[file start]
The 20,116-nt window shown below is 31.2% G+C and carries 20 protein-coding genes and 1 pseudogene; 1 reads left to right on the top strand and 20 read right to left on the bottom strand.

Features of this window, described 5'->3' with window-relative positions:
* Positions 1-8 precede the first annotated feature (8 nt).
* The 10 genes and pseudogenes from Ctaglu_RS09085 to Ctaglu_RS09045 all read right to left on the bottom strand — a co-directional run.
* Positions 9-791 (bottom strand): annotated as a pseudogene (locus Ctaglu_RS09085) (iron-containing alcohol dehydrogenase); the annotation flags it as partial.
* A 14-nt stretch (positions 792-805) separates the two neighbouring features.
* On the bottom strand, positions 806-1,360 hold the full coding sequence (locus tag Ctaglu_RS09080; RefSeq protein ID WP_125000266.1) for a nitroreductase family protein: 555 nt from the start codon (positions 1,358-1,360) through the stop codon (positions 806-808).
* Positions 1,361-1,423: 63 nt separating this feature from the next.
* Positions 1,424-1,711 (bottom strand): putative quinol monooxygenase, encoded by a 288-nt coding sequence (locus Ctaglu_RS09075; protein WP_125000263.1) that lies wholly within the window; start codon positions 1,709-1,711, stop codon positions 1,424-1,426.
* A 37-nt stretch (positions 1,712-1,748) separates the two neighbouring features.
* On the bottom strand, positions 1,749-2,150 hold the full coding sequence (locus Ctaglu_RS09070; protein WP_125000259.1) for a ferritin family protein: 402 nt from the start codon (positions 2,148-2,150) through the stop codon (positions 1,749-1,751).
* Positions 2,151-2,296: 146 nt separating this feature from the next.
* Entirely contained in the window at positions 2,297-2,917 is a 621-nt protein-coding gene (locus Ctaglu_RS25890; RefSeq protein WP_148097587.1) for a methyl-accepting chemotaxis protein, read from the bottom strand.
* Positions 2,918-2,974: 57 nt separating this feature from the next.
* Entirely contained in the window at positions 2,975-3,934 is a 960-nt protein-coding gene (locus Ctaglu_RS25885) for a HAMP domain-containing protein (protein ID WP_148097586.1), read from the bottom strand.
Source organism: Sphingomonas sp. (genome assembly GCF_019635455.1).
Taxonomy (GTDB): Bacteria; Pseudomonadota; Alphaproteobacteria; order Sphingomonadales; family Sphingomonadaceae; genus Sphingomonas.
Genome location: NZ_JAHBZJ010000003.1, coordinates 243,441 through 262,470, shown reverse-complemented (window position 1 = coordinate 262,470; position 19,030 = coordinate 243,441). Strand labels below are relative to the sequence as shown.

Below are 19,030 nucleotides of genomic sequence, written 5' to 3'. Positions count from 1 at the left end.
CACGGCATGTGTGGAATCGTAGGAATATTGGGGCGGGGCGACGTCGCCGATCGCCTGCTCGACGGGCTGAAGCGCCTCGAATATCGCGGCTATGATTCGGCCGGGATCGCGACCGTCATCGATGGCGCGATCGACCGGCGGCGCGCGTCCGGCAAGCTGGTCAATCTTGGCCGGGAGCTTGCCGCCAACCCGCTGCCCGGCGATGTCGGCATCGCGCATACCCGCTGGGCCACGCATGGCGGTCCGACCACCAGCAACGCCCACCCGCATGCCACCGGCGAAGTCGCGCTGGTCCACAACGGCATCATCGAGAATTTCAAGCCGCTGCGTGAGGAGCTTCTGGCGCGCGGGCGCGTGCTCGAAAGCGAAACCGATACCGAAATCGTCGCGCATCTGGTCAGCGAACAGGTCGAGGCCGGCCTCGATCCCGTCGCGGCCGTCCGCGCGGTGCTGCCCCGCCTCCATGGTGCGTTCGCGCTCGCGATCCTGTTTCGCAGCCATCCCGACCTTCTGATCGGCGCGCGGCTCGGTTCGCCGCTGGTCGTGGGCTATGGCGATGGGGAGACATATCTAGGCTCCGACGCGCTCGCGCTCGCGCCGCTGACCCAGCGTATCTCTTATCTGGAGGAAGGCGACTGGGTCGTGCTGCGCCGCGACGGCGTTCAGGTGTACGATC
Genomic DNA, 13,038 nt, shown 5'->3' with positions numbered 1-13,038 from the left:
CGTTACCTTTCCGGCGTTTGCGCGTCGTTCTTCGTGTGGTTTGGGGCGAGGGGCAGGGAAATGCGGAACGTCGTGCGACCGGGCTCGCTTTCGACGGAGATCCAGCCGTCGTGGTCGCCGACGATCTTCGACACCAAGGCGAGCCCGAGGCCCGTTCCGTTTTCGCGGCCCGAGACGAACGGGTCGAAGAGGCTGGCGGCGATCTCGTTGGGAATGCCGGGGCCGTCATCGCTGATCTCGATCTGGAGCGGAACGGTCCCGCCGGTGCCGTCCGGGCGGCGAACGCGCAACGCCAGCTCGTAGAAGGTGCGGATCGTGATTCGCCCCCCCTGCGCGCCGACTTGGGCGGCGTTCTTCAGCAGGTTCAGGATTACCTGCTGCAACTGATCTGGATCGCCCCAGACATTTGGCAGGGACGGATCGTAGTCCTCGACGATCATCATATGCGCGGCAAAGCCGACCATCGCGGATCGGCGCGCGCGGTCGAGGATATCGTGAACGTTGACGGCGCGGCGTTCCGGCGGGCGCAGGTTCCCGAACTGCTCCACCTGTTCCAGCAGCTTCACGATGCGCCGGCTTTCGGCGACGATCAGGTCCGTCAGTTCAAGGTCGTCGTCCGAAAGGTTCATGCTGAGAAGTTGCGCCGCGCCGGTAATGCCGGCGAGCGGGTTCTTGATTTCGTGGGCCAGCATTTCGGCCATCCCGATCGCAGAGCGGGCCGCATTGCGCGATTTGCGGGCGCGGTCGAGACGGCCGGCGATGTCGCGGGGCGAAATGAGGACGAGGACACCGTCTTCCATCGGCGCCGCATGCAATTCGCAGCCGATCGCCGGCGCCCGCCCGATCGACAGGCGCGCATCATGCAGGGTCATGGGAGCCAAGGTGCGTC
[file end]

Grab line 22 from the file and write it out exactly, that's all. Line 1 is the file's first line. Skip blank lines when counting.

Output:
CGTTACCTTTCCGGCGTTTGCGCGTCGTTCTTCGTGTGGTTTGGGGCGAGGGGCAGGGAAATGCGGAACGTCGTGCGACCGGGCTCGCTTTCGACGGAGATCCAGCCGTCGTGGTCGCCGACGATCTTCGACACCAAGGCGAGCCCGAGGCCCGTTCCGTTTTCGCGGCCCGAGACGAACGGGTCGAAGAGGCTGGCGGCGATCTCGTTGGGAATGCCGGGGCCGTCATCGCTGATCTCGATCTGGAGCGGAACGGTCCCGCCGGTGCCGTCCGGGCGGCGAACGCGCAACGCCAGCTCGTAGAAGGTGCGGATCGTGATTCGCCCCCCCTGCGCGCCGACTTGGGCGGCGTTCTTCAGCAGGTTCAGGATTACCTGCTGCAACTGATCTGGATCGCCCCAGACATTTGGCAGGGACGGATCGTAGTCCTCGACGATCATCATATGCGCGGCAAAGCCGACCATCGCGGATCGGCGCGCGCGGTCGAGGATATCGTGAACGTTGACGGCGCGGCGTTCCGGCGGGCGCAGGTTCCCGAACTGCTCCACCTGTTCCAGCAGCTTCACGATGCGCCGGCTTTCGGCGACGATCAGGTCCGTCAGTTCAAGGTCGTCGTCCGAAAGGTTCATGCTGAGAAGTTGCGCCGCGCCGGTAATGCCGGCGAGCGGGTTCTTGATTTCGTGGGCCAGCATTTCGGCCATCCCGATCGCAGAGCGGGCCGCATTGCGCGATTTGCGGGCGCGGTCGAGACGGCCGGCGATGTCGCGGGGCGAAATGAGGACGAGGACACCGTCTTCCATCGGCGCCGCATGCAATTCGCAGCCGATCGCCGGCGCCCGCCCGATCGACAGGCGCGCATCATGCAGGGTCATGGGAGCCAAGGTGCGTC